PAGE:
Ireland

Donohoe denies multibillion-euro spending plan linked to election

The Minister for Public Expenditure announced plans on Wednesday to spend more than two billion euro for projects under the National Development Plan.

The Minister for Public Expenditure said the funding was to help with soaring inflation
Paschal Donohoe The Minister for Public Expenditure said the funding was to help with soaring inflation (Niall Carson/PA)

Paschal Donohoe has denied that the 2.25 billion-euro additional spending for projects in the National Development Plan (NDP) is linked to the timing of the next general election.

The Minister for Public Expenditure said the funding was to help with soaring inflation and enable government ministers to progress with their planned projects.

On Wednesday, the minister announced plans to spend more than two billion euro for projects under the NDP scheme, including public transport projects, the building of social homes, and bringing in additional acute hospital beds.

Mr Donohoe denied the funding was linked to an impending general election, which must take place by early next year.

“It has nothing to do with the timing of an election,” Mr Donohoe said.

“I never said it was an unreasonable question. I just answered it. It doesn’t have anything to do with the timing of the election.

“What it has more to do with actually is the premise – we’ve had soaring inflation now over the last two years. There’s real signs that that’s beginning to come down now.

“I wanted to do two things. I wanted to ensure the commitments the Government has made in relation to building homes, building schools, student accommodation, in relation to the future of sports here in Ireland, that we can honour and preserve those commitments.

“Secondly, in a small number of cases, a number of ministers now will have the ability to go ahead with a few new commitments during the year. That’s what the process was designed to do and has done.”

Mr Donohoe told RTE’s Today With Claire Byrne show that there was no “pulling money out of a hat”.

“It was announced on Budget Day. There’s no hat here. This is all part of our budget arithmetic,” he added.

“On Budget Day, I announced – along with the Minister for Finance Minister (Michael) McGrath – there will be an additional two-and-a-quarter billion allocated for this year and in 2025 and 2026.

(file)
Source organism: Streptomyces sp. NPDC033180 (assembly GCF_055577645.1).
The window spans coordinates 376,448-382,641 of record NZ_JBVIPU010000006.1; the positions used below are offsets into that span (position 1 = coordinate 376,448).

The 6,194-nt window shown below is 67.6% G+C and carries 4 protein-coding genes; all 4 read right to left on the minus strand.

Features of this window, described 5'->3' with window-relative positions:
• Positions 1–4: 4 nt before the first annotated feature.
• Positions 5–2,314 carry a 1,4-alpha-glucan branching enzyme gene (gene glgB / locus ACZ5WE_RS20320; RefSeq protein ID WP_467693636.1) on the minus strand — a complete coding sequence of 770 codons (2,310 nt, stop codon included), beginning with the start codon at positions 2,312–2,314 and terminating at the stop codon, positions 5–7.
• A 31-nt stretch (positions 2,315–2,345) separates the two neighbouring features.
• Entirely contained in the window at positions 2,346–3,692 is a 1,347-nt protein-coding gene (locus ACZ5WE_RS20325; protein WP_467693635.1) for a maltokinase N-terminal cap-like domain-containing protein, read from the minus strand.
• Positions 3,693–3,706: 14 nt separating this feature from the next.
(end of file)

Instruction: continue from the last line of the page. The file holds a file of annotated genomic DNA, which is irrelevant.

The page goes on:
“It was a Budget Day announcement. It’s now been implemented. I said we’d get it done early in the year, we’ve got it done before Easter. That is all there is to it.

“Overall, when I started off doing this kind of work in 2017, we had capital investment in our economy of 4.5 billion euro. By the end of this process, it will be more than 14 billion euro.

“We’ve been able to put in place this kind of an increase because our public finances are safe, there are stable, we’re running a surplus.

“Because of that we can make these changes – it will lead to more homes being built, it will lead to better skills and will play a part in dealing with all of the issues within our society.”

Sinn Fein’s Pearse Doherty called on the Government to reverse its decision to restore excise duty
Sinn Fein’s Pearse Doherty Sinn Fein’s Pearse Doherty called on the Government to reverse its decision to restore excise duty

Mr Donohoe also defended the decision by Government to restore excise duty from midnight on April 1, when the cost of petrol and diesel will rise.

They will return to the level they were at before a cut was brought in two years ago.

Drivers will pay an extra four cent per litre of petrol and three cent per litre of diesel from Monday.

Sinn Fein’s Pearse Doherty called on the Government to reverse its decision to restore excise duty.

But Mr Donohoe said the cost of fuel today was much lower compared with two years ago.

“The reason why we are doing this is that when we, and it was myself actually who brought in the excise reductions over a year ago, the price of fuel was at that point, well in excess of two euro per litre,” he added.

“Even though the price of fuel is higher than we would want it to be, it is far, far lower than when we brought in these initial changes.

“The truth of it is is that if we were not to go ahead with the excise increase that’s going up, then we will have to change plans elsewhere.

“It’s about the need (for) honesty and acknowledging that these are complex issues.

“I accept that it creates cost for those at a time in which inflation is still there. I accept all of that. But the truth of it is, we spent hundreds of millions of euro taking down excise when fuel was well above two euro a litre.”